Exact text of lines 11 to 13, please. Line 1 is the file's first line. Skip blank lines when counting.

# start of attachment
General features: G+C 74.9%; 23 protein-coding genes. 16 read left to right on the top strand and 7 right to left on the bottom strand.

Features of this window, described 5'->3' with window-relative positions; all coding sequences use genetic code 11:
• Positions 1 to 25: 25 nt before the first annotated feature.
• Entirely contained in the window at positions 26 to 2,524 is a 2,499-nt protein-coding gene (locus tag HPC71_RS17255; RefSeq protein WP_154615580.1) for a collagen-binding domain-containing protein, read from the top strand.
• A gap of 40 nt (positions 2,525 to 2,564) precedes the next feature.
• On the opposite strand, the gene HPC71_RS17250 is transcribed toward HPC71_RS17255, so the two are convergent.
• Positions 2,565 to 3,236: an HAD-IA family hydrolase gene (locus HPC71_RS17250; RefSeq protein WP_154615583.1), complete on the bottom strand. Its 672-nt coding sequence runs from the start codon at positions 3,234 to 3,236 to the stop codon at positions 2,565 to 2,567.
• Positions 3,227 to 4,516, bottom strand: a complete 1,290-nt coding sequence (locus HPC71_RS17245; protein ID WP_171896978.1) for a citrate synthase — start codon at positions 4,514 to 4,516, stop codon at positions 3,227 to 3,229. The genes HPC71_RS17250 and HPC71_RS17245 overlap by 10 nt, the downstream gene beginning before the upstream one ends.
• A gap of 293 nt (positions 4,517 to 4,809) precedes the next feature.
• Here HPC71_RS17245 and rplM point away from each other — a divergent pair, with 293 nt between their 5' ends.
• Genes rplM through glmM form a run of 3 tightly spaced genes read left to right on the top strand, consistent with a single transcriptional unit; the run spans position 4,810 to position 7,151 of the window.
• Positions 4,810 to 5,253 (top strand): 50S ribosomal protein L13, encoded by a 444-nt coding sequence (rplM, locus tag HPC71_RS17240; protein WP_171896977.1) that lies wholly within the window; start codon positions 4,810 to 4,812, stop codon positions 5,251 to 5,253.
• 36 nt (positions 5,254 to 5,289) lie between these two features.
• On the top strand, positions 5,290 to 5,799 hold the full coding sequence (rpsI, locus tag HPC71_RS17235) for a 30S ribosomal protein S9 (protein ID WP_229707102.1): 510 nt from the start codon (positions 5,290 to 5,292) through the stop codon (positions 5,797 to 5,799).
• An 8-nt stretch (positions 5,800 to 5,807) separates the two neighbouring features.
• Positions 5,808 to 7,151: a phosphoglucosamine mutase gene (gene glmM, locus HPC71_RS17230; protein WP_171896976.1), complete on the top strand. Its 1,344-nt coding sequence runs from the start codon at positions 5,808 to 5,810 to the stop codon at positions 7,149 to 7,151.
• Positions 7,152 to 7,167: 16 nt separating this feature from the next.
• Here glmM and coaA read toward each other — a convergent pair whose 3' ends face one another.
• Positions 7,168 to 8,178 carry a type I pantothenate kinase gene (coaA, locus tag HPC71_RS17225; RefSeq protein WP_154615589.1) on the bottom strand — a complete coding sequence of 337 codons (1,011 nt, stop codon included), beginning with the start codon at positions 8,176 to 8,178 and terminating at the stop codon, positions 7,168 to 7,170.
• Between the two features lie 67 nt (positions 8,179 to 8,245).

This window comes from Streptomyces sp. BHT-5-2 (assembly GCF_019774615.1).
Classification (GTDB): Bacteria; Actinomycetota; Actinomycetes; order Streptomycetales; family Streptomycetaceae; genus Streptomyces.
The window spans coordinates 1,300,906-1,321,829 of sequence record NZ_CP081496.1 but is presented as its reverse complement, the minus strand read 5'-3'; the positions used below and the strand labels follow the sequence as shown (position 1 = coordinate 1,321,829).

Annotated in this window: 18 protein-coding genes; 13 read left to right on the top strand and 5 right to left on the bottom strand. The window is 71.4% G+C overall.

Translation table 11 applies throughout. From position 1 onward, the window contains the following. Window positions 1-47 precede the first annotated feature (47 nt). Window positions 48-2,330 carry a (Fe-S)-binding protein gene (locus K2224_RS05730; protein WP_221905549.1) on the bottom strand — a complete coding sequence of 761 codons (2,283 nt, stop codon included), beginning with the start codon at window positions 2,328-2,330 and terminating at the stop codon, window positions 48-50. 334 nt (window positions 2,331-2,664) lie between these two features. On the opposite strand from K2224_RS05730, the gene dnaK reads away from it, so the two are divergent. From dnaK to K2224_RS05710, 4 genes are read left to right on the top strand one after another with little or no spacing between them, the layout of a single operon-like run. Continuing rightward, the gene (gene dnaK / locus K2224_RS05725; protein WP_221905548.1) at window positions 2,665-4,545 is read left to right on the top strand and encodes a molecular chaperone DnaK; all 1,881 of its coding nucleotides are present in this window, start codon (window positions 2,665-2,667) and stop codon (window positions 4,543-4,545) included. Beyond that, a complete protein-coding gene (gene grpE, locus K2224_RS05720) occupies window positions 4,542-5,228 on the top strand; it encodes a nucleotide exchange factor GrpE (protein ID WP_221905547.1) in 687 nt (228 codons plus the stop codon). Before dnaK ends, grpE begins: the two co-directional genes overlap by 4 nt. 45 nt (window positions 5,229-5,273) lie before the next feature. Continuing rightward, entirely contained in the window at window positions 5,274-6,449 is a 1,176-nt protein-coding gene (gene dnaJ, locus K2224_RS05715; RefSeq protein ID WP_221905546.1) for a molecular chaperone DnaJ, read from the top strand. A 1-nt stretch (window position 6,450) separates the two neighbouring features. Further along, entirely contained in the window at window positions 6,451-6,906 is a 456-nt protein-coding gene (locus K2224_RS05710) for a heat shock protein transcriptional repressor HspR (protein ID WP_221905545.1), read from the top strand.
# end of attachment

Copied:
• Genes rplM through glmM form a run of 3 tightly spaced genes read left to right on the top strand, consistent with a single transcriptional unit; the run spans position 4,810 to position 7,151 of the window.
• Positions 4,810 to 5,253 (top strand): 50S ribosomal protein L13, encoded by a 444-nt coding sequence (rplM, locus tag HPC71_RS17240; protein WP_171896977.1) that lies wholly within the window; start codon positions 4,810 to 4,812, stop codon positions 5,251 to 5,253.
• 36 nt (positions 5,254 to 5,289) lie between these two features.